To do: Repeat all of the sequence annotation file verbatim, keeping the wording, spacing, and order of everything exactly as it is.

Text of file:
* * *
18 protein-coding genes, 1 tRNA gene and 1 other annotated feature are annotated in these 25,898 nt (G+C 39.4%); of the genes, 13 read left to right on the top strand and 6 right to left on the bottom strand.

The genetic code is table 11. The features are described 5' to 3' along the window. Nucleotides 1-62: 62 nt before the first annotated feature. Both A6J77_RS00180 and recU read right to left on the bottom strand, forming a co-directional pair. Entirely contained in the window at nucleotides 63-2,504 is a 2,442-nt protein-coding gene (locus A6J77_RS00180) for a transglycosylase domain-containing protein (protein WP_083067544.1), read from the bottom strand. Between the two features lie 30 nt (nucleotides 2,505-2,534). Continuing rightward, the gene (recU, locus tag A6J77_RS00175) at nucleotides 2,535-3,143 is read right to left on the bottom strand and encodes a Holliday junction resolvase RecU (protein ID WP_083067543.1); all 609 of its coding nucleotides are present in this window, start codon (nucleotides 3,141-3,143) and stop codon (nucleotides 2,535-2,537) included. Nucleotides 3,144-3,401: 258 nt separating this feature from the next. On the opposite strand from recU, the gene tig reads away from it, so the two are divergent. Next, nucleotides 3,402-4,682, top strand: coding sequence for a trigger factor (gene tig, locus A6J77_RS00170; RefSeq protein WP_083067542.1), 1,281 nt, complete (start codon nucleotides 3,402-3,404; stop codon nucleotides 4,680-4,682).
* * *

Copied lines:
18 protein-coding genes, 1 tRNA gene and 1 other annotated feature are annotated in these 25,898 nt (G+C 39.4%); of the genes, 13 read left to right on the top strand and 6 right to left on the bottom strand.

The genetic code is table 11. The features are described 5' to 3' along the window. Nucleotides 1-62: 62 nt before the first annotated feature. Both A6J77_RS00180 and recU read right to left on the bottom strand, forming a co-directional pair. Entirely contained in the window at nucleotides 63-2,504 is a 2,442-nt protein-coding gene (locus A6J77_RS00180) for a transglycosylase domain-containing protein (protein WP_083067544.1), read from the bottom strand. Between the two features lie 30 nt (nucleotides 2,505-2,534). Continuing rightward, the gene (recU, locus tag A6J77_RS00175) at nucleotides 2,535-3,143 is read right to left on the bottom strand and encodes a Holliday junction resolvase RecU (protein ID WP_083067543.1); all 609 of its coding nucleotides are present in this window, start codon (nucleotides 3,141-3,143) and stop codon (nucleotides 2,535-2,537) included. Nucleotides 3,144-3,401: 258 nt separating this feature from the next. On the opposite strand from recU, the gene tig reads away from it, so the two are divergent. Next, nucleotides 3,402-4,682, top strand: coding sequence for a trigger factor (gene tig, locus A6J77_RS00170; RefSeq protein WP_083067542.1), 1,281 nt, complete (start codon nucleotides 3,402-3,404; stop codon nucleotides 4,680-4,682).